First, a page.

The Zeitgeist of Science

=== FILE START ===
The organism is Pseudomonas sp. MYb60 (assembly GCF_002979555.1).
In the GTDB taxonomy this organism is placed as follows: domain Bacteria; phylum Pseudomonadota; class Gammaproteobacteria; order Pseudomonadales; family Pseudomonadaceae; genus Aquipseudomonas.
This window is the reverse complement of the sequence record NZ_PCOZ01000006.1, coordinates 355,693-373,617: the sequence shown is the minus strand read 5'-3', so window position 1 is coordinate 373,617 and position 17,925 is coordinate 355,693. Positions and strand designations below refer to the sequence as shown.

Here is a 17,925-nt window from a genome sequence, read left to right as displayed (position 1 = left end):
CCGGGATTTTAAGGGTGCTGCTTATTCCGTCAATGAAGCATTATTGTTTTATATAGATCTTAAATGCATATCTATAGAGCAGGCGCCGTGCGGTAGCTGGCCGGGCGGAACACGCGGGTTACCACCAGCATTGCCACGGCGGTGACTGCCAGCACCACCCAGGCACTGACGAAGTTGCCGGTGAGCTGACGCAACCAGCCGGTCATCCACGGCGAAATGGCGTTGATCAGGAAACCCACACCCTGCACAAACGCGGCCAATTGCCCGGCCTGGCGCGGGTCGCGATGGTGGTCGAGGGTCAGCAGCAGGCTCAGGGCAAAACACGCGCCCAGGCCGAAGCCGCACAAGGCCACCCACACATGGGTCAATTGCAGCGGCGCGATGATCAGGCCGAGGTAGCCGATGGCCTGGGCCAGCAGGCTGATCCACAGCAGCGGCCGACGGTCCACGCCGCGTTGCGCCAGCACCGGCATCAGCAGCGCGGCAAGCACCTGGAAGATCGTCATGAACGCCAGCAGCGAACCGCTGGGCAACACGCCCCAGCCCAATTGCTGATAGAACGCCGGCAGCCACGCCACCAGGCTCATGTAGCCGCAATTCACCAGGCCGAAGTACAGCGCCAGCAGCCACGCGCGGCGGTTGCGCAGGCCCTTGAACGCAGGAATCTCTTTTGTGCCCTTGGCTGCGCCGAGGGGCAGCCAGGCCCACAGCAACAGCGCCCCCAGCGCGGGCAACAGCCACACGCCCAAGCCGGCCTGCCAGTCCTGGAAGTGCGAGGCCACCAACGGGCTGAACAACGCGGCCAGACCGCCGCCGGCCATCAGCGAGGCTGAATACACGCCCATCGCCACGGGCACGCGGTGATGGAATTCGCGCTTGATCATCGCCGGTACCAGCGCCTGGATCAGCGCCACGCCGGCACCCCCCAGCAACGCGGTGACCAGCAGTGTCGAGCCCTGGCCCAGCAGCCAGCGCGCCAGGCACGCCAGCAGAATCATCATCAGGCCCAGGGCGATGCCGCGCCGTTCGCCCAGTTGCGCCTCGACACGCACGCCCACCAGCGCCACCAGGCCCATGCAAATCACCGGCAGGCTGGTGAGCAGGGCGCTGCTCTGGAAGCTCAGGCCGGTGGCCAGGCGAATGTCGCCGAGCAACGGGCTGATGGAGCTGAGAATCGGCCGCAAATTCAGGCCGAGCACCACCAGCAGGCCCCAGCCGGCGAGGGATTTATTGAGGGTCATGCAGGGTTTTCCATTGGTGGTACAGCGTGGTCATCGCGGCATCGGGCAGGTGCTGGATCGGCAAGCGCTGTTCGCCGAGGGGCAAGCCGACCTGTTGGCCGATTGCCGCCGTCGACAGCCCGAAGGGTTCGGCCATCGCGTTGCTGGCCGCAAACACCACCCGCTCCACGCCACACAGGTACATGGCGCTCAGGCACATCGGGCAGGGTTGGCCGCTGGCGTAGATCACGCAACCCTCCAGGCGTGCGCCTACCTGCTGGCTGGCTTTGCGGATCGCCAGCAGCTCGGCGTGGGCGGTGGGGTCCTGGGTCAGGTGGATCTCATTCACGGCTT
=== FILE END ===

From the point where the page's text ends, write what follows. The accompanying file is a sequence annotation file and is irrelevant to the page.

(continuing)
Scientific ideas emerge from a social, cultural, intellectual and religious environment that conditions which are likely to be imagined and which are likely to seem relevant, natural or appealing. In his Lectures on the Philosophy of History, Georg Hegel claims that “no man can surpass his own time, for the spirit of his time [der Geist seiner Zeit] is also his own spirit” and this intuition has been followed, much later, with empirical work on how social structure and culture lays the grounds for religious and scientific ideas. For example, Paul Foreman has suggested that the culture of Weimar Germany influenced the acceptance and early interpretation of quantum mechanics with its emphasis on acausality, individuality and visualizability. The Zeitgeist project uses large corpora of text and data from the milieux of a time and place as represented in news, art, social structure, religion, etc.–to see how this influences the shape and selection of scientific ideas. Moreover, this project seeks to develop metrics and models that will allow us measure the degree to which concepts, claims and theories are emblematic of their time, “behind the times”, or “ahead of their time.”